Typescript will be the most of my Blue Collar Coder videos in 2021, and I will practice it all year long. Seriously, you all, if you accept one aspect away from reading this, it's this: Typescript learning. Jobs that mention Typescript in 2021 as "nice to have" would need it in 2022.

WebAssembly

WebAssembly has progressed from a joke concept (at least to me) to a quite real world, especially with the launch of the Blazor platform from Microsoft that makes it simple to build web applications using C# in a Vue-like format, but with WebAssembly code rather than JavaScript being the compiled output. It's an excellent structure on the Blue Collar Coder platform that I've explored.

It's not only Microsoft, but it's also open-source. You can now use your Typescript abilities (yes, again, another explanation to study Typescript) and use them with AssemblyScript to be using a familiar syntax to create WebAssembly code. That became the sort of stuff you could do with Rust or Go, and now it's also Typescript!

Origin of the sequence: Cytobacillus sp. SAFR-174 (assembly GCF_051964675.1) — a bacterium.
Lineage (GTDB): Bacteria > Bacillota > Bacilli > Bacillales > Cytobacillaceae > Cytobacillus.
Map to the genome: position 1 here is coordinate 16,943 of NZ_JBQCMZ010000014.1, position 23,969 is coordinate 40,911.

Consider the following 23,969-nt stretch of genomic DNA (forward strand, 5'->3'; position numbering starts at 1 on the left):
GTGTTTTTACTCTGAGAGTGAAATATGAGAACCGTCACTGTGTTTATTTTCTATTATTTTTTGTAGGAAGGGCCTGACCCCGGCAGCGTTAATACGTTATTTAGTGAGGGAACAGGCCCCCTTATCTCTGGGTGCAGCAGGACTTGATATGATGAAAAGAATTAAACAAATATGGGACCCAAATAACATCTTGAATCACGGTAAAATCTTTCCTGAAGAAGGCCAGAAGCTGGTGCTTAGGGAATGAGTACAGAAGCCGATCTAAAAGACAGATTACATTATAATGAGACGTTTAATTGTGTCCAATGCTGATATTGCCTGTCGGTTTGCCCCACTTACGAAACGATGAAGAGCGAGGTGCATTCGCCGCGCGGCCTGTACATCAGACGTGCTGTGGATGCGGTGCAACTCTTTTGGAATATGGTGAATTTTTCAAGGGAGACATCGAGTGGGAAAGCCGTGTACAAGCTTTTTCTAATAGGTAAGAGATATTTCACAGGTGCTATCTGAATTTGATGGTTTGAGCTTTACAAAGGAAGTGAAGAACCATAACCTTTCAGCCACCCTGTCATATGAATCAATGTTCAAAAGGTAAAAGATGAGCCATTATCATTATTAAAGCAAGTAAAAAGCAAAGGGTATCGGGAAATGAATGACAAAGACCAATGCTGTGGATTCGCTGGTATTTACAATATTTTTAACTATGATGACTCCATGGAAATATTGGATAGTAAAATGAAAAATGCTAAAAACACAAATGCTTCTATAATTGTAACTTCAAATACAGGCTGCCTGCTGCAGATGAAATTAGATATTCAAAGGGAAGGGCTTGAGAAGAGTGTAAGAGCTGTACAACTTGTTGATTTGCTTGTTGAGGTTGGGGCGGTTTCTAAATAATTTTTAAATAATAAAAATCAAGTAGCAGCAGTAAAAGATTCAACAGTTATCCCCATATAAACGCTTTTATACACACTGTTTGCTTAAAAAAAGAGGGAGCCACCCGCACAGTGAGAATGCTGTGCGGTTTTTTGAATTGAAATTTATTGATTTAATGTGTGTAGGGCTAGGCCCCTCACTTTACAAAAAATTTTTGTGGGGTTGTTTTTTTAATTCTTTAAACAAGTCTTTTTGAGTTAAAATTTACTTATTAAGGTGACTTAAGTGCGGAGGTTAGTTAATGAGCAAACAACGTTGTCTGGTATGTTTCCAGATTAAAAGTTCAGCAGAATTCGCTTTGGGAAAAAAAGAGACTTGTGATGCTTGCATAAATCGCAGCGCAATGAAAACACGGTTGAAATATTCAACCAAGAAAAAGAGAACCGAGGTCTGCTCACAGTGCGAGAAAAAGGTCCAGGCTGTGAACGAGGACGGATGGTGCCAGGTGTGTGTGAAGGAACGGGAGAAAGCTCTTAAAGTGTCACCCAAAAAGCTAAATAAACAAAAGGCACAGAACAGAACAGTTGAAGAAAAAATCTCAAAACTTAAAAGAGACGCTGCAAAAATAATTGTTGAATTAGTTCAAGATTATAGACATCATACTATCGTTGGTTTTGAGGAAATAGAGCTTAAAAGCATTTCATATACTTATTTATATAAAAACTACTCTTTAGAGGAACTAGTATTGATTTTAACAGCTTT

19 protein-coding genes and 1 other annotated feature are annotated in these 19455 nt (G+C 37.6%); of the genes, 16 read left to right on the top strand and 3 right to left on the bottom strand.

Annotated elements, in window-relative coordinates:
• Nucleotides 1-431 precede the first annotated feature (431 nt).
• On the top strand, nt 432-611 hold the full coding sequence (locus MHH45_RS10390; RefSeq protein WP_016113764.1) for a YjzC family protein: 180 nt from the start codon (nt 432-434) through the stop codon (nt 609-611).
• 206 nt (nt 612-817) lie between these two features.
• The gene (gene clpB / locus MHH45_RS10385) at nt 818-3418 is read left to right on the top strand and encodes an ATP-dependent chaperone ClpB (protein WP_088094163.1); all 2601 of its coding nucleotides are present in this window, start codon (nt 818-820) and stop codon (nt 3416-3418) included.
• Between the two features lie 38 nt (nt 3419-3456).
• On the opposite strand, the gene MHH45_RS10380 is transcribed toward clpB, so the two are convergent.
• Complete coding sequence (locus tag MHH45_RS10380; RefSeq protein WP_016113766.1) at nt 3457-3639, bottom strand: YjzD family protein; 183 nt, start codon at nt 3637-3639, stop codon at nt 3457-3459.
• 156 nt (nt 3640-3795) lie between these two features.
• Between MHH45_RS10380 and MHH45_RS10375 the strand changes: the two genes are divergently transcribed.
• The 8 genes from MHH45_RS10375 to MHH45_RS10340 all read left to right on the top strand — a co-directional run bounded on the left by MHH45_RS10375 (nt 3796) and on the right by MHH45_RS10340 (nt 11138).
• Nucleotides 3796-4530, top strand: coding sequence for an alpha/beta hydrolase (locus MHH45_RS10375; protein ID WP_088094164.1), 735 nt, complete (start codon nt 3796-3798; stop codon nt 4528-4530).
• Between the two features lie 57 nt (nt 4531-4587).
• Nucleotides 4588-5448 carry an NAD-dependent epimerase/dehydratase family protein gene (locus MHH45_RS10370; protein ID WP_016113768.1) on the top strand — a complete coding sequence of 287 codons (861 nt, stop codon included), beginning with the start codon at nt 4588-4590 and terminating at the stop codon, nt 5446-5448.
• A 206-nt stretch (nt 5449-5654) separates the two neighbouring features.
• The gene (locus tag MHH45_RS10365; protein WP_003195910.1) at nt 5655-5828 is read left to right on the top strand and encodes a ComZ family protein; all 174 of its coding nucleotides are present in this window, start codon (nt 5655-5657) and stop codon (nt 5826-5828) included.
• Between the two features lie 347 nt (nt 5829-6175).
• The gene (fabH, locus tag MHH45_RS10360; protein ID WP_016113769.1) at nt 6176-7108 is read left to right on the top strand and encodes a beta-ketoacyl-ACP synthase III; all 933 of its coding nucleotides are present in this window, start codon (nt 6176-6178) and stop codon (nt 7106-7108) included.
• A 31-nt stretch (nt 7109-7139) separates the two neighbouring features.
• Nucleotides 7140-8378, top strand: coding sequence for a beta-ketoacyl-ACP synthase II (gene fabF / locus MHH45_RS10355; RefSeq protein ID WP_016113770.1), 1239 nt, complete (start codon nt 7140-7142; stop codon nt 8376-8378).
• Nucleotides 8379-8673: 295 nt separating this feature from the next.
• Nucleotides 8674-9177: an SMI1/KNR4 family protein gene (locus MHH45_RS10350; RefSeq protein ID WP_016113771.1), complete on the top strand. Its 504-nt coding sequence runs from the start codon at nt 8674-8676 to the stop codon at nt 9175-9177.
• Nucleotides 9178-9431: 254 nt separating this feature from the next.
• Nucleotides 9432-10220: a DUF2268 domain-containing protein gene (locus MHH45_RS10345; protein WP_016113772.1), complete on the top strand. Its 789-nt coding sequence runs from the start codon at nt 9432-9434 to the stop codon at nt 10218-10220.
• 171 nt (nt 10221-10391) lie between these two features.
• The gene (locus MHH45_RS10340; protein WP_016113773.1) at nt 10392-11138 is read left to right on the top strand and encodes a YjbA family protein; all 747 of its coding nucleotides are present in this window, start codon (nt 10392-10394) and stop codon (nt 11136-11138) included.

If you are in the space of B2B, in the form of business that used to use Macromedia's Flex, or someone who uses ASP on the Microsoft stack, this year you will want to invest in learning WebAssembly program at some stage. When designing a web application, the first thing that must not be ignored is efficiency. JavaScript constraints now make it slow for heavy calculations. This dramatically worsens the user experience.

This is one of the main factors for WebAssembly's growing success. With this innovation, code can be converted into bytecode, which runs in a browser in any programming language.

WebAssembly is an open format that specifies, for executable programs, the portable binary code format and the corresponding language of the text assembly and interfaces to facilitate interactions between such programs and their host system.

Benefits:

  1. It is independent of the platform and programming language.
  2. Quickly executes code
  3. Hardware independent